Why Do I Feel Leg Press in My Knees? (5 Factors to Consider)

An extremely common question you’ll often hear is, “Why Do I Feel Leg Press in My Knees?”

While many resistance machines are not typically viewed as effective as free-weights, the leg press has many fans.

The leg press machine, whether sitting up straight or performed at an incline angle, has huge benefits for lower body size and strength.

However, it can also cause certain problems, and this especially true when it comes to feeling it in your knees.

So, I’d like to discuss why you’re potentially feeling leg presses in your knees, and what you can do about it.

Why Do I Feel Leg Press in My Knees?

The main reason you feel leg presses in your knees is because you are fully locking out at the top of the movement. This causes your knees to hyperextend and places a huge amount of stress on the knee joints. You should also be wary of your knees turning inwards whenever you leg press, as this will also place stress on the joints. Additionally, if you use the leg press in place of a barbell exercise, such as squats, your stabilizing muscles may not be as strong. You should also ensure that your entire back stays firmly against the seat throughout.

1. You’re Hyperextending the Knee Joint By Locking Out

A Woman on a Leg press Machine

Leg presses are without doubt a great exercise, but they are notorious for causing lower back and knee problems.

However, this is generally more of a technique issue rather than the exercise itself.

When it comes to feeling leg presses in your knees this is usually because you are fully locking out at the top.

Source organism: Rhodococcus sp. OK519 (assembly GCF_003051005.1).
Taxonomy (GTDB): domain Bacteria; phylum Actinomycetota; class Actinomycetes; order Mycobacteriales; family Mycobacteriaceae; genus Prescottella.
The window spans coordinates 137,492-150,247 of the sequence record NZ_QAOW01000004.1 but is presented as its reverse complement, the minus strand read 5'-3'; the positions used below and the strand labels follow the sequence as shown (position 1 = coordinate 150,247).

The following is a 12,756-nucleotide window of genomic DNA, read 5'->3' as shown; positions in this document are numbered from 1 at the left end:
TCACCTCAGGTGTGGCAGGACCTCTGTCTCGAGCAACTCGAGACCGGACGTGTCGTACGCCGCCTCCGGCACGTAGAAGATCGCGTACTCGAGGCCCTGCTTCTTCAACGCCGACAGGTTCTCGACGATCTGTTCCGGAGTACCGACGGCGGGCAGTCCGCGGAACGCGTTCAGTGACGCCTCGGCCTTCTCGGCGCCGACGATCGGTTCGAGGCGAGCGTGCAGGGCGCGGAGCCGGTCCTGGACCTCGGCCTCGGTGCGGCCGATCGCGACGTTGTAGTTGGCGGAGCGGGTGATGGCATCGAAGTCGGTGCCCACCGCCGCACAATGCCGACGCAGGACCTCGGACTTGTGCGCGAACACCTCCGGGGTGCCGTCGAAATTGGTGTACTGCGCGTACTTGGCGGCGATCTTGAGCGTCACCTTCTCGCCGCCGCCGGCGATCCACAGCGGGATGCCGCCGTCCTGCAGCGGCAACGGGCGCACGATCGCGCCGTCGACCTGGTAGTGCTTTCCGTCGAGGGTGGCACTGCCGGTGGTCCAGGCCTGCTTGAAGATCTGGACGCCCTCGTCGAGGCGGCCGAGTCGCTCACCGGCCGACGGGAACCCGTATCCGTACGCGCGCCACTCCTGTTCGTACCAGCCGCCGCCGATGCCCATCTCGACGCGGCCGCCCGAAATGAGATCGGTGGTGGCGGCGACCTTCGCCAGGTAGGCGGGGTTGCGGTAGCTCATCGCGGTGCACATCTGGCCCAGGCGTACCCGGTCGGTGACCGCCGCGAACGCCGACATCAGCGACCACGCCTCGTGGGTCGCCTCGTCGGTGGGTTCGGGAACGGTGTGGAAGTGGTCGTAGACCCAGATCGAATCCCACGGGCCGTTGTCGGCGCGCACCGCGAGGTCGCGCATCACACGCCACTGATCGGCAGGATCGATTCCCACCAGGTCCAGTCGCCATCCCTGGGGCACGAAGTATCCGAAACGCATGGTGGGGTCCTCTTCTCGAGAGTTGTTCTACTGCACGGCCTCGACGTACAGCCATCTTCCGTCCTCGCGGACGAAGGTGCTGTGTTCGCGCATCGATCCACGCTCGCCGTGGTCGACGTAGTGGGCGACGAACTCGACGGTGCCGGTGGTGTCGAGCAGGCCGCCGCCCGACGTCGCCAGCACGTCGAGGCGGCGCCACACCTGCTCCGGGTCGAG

In effect, you are jamming your legs out completely straight and hyperextending the knee joint.

Unfortunately, this will place a huge amount of stress on the knee joint.

Plus, not only will you feel this in your knees immediately afterwards, it can also eventually lead to an injury.

You should always maintain a slight bend in the knees when performing leg presses.

In fact, this is better for muscle and strength development, as it applies constant tension to the working muscles.

As soon as you fully lock out on leg presses you’ll take the stress off the quads and place it onto the knee joints.

So, in reality you’re reducing the effectiveness of the movement, while increasing the likelihood of an injury.

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2. You’re Allowing Your Knees to Point Inwards

Something else you should be wary of when leg pressing is what your knees are doing during the movement.

Leg presses are typically viewed as a great quad-builder, but they also happen to hit the glutes and hamstrings really well too.